As I will miss my first league night of the season next Monday to attend the inauguration of the 44th president of the United States, I thought it would be fitting to honor Barack Obama with a brief history of presidential bowling. After all, one of the least effective moments of the otherwise impressive campaign was his visit to the Pleasant Valley Lanes in Altoona, PA on March 29, 2008. Obama rolled his way to a 37, a score that can be obtained by most folks while bowling blindfolded. Unfortunately, he was trying to impress the blue collar voters of the Keystone State. Obama went on to lose Pennsylvania to Hillary in the primary. His poor performance at bowling is rumored to have been the cause. Obama was not the first president to try his luck at bowling, nor the first to embarrass himself in the process. I begin with the 33rd president of the United States, the man from the Show Me State, Harry S. Truman because it was under Truman that the bowling alley was first installed at the White House, but the history of presidential bowling can be traced back at least to Abe Lincoln’s days in the U.S. House of representatives as reported in the June 13, 1928 Washington Post.
33. Harry S. Truman - The story of the White House bowling begins with Harry Truman searching the basement of the West Wing in 1947. He discovered a long narrow storage area and felt that it would be a good space for a bowling lane. Truman was not a big fan of bowling himself, but he felt that it might be useful for the recreation of White House staff and a way to maintain morale. An aide to the President, Major General Harry Vaughn determined that it would cost roughly $7500 to install a lane in the space, but found a manufacturer willing to do it for the paltry sum of $5000 given the proposed location. To fund the alley, Vaughn raised funds from Truman’s friends, mostly folks from Kansas City, and the lanes (two of them) were presented to the president on the occasion of his 63rd birthday on May 8, 1947. Truman reportedly rolled a 7 on the first ball thrown in the White House, but apparently did not bowl much again.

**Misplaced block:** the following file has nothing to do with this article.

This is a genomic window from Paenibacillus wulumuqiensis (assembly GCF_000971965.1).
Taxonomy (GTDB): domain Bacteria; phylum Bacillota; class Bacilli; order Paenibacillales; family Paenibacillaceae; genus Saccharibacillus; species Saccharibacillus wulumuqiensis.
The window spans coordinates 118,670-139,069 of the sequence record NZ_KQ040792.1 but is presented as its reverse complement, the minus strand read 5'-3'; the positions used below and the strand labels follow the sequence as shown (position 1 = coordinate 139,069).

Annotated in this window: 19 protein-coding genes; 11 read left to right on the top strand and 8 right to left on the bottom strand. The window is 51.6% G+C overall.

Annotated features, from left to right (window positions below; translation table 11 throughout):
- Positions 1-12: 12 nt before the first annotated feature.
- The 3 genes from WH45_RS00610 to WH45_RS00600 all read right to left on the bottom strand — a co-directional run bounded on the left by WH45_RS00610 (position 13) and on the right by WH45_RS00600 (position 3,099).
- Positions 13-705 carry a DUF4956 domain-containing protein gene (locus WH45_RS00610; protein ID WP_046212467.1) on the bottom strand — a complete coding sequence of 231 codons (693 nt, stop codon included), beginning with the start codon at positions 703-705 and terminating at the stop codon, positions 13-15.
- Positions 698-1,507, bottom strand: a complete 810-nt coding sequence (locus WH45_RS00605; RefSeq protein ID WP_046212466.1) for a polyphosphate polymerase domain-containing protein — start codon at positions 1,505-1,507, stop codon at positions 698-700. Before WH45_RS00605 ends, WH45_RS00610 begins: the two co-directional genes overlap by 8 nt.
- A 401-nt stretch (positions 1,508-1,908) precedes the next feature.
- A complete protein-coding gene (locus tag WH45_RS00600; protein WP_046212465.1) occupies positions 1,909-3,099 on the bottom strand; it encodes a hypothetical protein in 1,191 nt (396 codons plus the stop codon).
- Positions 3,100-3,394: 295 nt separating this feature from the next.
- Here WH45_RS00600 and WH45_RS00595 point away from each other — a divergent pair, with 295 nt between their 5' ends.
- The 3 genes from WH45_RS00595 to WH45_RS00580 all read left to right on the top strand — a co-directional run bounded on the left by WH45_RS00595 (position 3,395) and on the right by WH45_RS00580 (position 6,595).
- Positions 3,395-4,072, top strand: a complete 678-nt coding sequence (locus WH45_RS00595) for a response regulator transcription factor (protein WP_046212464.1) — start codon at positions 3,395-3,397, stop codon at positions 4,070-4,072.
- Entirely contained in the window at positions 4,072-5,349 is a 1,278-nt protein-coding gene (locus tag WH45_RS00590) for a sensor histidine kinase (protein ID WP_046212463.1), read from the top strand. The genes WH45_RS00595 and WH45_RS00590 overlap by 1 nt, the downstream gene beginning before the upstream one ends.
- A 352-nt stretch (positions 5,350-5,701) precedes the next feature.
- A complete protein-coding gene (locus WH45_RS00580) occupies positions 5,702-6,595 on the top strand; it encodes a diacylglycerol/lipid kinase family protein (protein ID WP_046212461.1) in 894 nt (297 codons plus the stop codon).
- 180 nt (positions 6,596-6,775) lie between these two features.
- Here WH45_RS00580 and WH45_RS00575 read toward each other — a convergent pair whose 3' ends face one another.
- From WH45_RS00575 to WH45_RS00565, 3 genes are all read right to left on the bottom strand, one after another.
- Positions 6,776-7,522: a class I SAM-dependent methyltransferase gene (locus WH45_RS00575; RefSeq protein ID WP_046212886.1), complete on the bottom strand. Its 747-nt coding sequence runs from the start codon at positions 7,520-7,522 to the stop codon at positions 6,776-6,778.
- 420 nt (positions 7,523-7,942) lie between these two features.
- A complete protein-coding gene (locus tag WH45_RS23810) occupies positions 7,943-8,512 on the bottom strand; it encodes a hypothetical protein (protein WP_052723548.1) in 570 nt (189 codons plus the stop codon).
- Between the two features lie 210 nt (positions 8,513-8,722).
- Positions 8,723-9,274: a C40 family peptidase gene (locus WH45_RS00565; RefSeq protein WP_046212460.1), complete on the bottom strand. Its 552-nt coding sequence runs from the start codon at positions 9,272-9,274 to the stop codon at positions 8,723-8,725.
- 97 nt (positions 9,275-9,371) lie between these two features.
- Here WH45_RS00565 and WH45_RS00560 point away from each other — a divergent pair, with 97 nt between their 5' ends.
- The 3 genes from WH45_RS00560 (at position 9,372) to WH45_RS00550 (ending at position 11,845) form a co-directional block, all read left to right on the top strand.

34. Dwight D. Eisenhower- The bowling habits of the WWII general turned president remain unclear. According to the Jan. 17, 1953 edition of the Washington Post, three days prior to his inauguration, Eisenhower’s intent was to remove the bowling alley because representatives of the president elect were “appalled by the lack of space in the White House Executive Office.” The same story reports that the White House bowling league, consisting of eight teams of “policemen (who have three teams), chauffeurs, stenographers, mimeographers, and others,” would be displaced. Clearly the Eisenhower administration did not have their priorities correctly prioritized. In 1955, the lanes were moved to the Executive Office Building, where they remain today. The location of the original bowling alley is now occupied by the Situation Room.
35. John F. Kennedy – Little is known of the bowling habits of JFK. According to the July 21, 1970 Washington Post, “President John F. Kennedy and his family rarely used the lanes, preferring other sports.”
36. Lyndon B. Johnson- The Texan who took over the Oval Office after the 1963 assassination of John Kennedy was an occasional bowler, but Lady Bird Johnson was apparently the first member of the first family to regularly take up the sport. She was serious enough to have her own custom drilled bowling ball. This photo shows her bowling with her son-in-law, Patrick Nugent. According to the Post on March 26, 1966, she preferred to swim, but the heated pool of the White House wreaked havoc on her hair, not good when one has a busy public life. She reportedly bowled three to four times a week and was happy with a score of 130 or higher.